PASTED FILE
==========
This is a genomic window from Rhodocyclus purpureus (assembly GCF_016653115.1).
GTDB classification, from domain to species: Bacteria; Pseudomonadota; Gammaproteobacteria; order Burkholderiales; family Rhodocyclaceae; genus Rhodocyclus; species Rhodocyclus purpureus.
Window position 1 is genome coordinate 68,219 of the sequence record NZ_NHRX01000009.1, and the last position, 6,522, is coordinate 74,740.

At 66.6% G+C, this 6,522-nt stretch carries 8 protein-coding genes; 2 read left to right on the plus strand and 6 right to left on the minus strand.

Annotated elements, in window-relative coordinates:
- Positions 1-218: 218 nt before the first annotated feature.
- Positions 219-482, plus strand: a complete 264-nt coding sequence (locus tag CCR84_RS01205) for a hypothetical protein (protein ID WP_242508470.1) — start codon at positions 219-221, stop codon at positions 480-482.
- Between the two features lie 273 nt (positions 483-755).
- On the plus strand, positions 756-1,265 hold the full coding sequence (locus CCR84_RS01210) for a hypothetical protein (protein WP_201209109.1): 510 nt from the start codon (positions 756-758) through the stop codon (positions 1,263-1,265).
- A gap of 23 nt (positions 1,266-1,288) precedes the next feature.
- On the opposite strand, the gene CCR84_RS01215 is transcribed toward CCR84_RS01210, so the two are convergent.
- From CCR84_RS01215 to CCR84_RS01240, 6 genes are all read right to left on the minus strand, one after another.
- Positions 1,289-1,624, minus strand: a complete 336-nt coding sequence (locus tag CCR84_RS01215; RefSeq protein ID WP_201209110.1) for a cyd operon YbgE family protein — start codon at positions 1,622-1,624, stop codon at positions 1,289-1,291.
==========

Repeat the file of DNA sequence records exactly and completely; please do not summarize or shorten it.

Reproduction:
This is a genomic window from Rhodocyclus purpureus (assembly GCF_016653115.1).
GTDB classification, from domain to species: Bacteria; Pseudomonadota; Gammaproteobacteria; order Burkholderiales; family Rhodocyclaceae; genus Rhodocyclus; species Rhodocyclus purpureus.
Window position 1 is genome coordinate 68,219 of the sequence record NZ_NHRX01000009.1, and the last position, 6,522, is coordinate 74,740.

At 66.6% G+C, this 6,522-nt stretch carries 8 protein-coding genes; 2 read left to right on the plus strand and 6 right to left on the minus strand.

Annotated elements, in window-relative coordinates:
- Positions 1-218: 218 nt before the first annotated feature.
- Positions 219-482, plus strand: a complete 264-nt coding sequence (locus tag CCR84_RS01205) for a hypothetical protein (protein ID WP_242508470.1) — start codon at positions 219-221, stop codon at positions 480-482.
- Between the two features lie 273 nt (positions 483-755).
- On the plus strand, positions 756-1,265 hold the full coding sequence (locus CCR84_RS01210) for a hypothetical protein (protein WP_201209109.1): 510 nt from the start codon (positions 756-758) through the stop codon (positions 1,263-1,265).
- A gap of 23 nt (positions 1,266-1,288) precedes the next feature.
- On the opposite strand, the gene CCR84_RS01215 is transcribed toward CCR84_RS01210, so the two are convergent.
- From CCR84_RS01215 to CCR84_RS01240, 6 genes are all read right to left on the minus strand, one after another.
- Positions 1,289-1,624, minus strand: a complete 336-nt coding sequence (locus tag CCR84_RS01215; RefSeq protein ID WP_201209110.1) for a cyd operon YbgE family protein — start codon at positions 1,622-1,624, stop codon at positions 1,289-1,291.